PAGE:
Folks, let me shoot straight with you: this is my favorite week of PwtP I’ve ever judged, with the possible exception of “Blind” week back in the…first? second?…season. These stories are smart, funny, dramatic, engaging and everything in between. Giving out medals was both a joy because you earned them and a chore because frankly, how in the hell do some of these not medal? The forced curve can be a miserable bitch goddess. I’d venture to guess that some of the non-medal stories this week will stick with me longer than some of the golds in other weeks this season.

Enjoy. We certainly did.

…except Will. Will hates everything.

Bret Highum

Fingers like gnarled twigs, brown and cracked, reaching. I try to escape, tears starting as I try to scream “NO!” but I can’t, I can’t breathe and I can’t run, can’t get away. The world starts fade out, but then a sharp, stabbing pain hits, the taste of blood…

“Got it,” Dad grunts, holding up my baby tooth.

K: Ah, the old dark-to-light switch. It didn’t necessarily do anything new for me, and I think I saw the switch coming, but this is perfectly acceptable. Though it is a little dishonest with the early narration being so adult.

MD: I admit it, I chuckled. The first part may have been a little too over-wrought, though. Even upon second reading. I also have this weird thing about phrases that include “starting” or “beginning”. I feel like it’s an empty word, when you could just say “tears streamed” or they spilled or they welled up in the eyes, etc. BRONZE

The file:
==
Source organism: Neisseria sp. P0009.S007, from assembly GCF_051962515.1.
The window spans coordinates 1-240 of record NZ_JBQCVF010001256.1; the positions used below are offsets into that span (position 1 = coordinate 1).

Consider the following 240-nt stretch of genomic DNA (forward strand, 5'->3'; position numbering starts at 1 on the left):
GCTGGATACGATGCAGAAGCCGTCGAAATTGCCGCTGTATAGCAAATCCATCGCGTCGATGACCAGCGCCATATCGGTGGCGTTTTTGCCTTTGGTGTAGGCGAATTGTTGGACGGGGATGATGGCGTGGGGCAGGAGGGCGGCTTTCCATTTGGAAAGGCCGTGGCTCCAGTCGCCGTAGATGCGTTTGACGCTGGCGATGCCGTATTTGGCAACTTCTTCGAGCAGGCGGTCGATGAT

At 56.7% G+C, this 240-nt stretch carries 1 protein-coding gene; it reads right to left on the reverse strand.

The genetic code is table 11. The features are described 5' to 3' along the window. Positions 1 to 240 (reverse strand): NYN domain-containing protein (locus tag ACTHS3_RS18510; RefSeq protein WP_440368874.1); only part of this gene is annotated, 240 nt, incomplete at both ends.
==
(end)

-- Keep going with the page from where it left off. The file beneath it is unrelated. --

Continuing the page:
W: The prose is a little overwrought here. I can’t really get in the mindset of the narrator because it is definitely not written from the perspective of a young child.

Dean Carlson

Steph opened the screen door and immediately thought it was just another college kid from Clean Water Action wanting him to sign some meaningless petition and make a cash contribution. But something about the curve of this kid’s nose brought forth a rush of long forgotten memories and Steph knew exactly the words Benjamin was about to say.

K: Oh, man. This is an extremely ambitious idea for 59 words. I want to ask for dialogue, but I’m not sure what dialogue would be big enough for the moment. I definitely appreciate the scope of this story but I feel like it just can’t work as intended in this space.

MD: There’s something slightly off about the pronouns here. Unless Steph is a guy’s name. In addition, the POV seems strange as we appear to be in Steph’a head, yet she somehow knows this kid’s name before he says it. It is a slight twist on the usual “guy’s bastard son shows up 20 years later” storyline in that Steph (if she is a woman and not a him) would have to be less surprised that she has some child out there somewhere.